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Ash landfill foes gather their forces

Wheelabrator, a New Hampshire-based waste processing company hopes to buy 158 acres owned by Peckham Materials Inc. on Route 9W in Catskill. The company is proposing to build an ash landfill on the site.
April 12, 2019 10:01 pm

CATSKILL — A proposed ash landfill has prompted two community forums.

Wheelabrator Technologies, a company that converts waste into renewable energy, expressed interest in purchasing 158 acres on Route 9W in Smith’s Landing, including a former quarry owned by Peckham Materials Inc.

The landfill proposed by Wheelabrator is called a monofill, so named because it will contain ash and no other waste materials.

Wheelabrator owns 26 plants in the United States and the United Kingdom.

The company would haul ash from its incinerator plants in Peekskill, Hudson Falls and Poughkeepsie to the Catskill location and separate the metals from the ash.

The company has no plans to burn waste in Catskill.

Some local residents were dissatisfied with the presentation Wheelabrator gave the Catskill Village Board of Trustees in January.

“They talked about the tax revenue benefits,” said local children’s book author Hudson Talbott, who will be moderating the April 23 forum. “It was a nice commercial for them. The potential health risks and environmental issues are also worth talking about,” Talbott said. “They conveniently left the other info out.”

The first meeting will be a press conference April 15 at 11 a.m. in Room 130 of the Legislative Office Building, 198 State St., Albany.

“We want to draw attention to a dump of toxic ash from Peekskill, Hudson Falls and Poughkeepsie,” Riverkeeper Communications Director Cliff Weathers said. “The ash comes from waste filled with toxins such as mercury.”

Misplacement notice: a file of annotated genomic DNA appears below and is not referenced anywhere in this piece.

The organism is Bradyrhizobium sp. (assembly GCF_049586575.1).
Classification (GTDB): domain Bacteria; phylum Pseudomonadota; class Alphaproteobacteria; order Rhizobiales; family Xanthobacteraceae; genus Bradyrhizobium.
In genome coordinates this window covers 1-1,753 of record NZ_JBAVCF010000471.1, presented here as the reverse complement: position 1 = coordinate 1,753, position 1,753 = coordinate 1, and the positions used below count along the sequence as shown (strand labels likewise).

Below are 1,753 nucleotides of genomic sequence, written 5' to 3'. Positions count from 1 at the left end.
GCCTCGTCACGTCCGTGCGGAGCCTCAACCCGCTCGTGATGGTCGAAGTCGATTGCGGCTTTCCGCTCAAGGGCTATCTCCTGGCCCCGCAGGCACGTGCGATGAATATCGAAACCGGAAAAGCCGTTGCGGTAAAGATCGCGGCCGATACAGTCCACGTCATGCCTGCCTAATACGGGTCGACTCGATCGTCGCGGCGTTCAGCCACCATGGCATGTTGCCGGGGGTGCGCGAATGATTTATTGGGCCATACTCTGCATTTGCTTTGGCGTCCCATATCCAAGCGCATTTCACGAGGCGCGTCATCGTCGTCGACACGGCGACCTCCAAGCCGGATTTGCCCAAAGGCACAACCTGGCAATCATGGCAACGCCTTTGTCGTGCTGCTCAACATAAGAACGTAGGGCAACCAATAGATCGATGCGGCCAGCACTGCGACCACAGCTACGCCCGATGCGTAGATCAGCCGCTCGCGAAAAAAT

The toxins pose a great risk to the environment, Weathers said.

“There is a possibility for it to get into the groundwater, wells and springs,” he said. “There is the probability the ash will spread into the air or the Hudson River, which already has enough challenges.”

The ash byproduct is not harmful, Wheelabrator Director of Communicators & Community Engagement Michelle Nadeau said.

“Energy-from-waste ash is regularly tested by independent laboratories using approved U.S. EPA methods and is routinely found to pass the U.S. EPA toxicity test for waste and, therefore, determined to be a non-hazardous waste according to NYSDEC and U.S. EPA standards,” Nadeau said. The proposed facility will operate in accordance with stringent state and federal environmental standards designed to protect public health and the environment while providing significant long-term economic and environmental benefits to the town and village.”

Wheelabrator’s technology has some positive environmental impacts, Nadeau said, including reducing waste volumes by 90 percent and reducing carbon emissions.

Route 9W will also be subjected to increased traffic because of the trucking demands, Weathers said.

Riverkeeper President Paul Gallay, former EPA Regional Administrator Judith Enck and local geologist Paul Rubin, of Catskill, will be guest speakers.

“We want to get people involved with this press conference,” Weathers said. “We’re encouraging different proposals for use of the property.”

Talbott has a similar vision for the community forum, scheduled for April 23 at 7 p.m. at the Catskill Community Center, 344 Main St.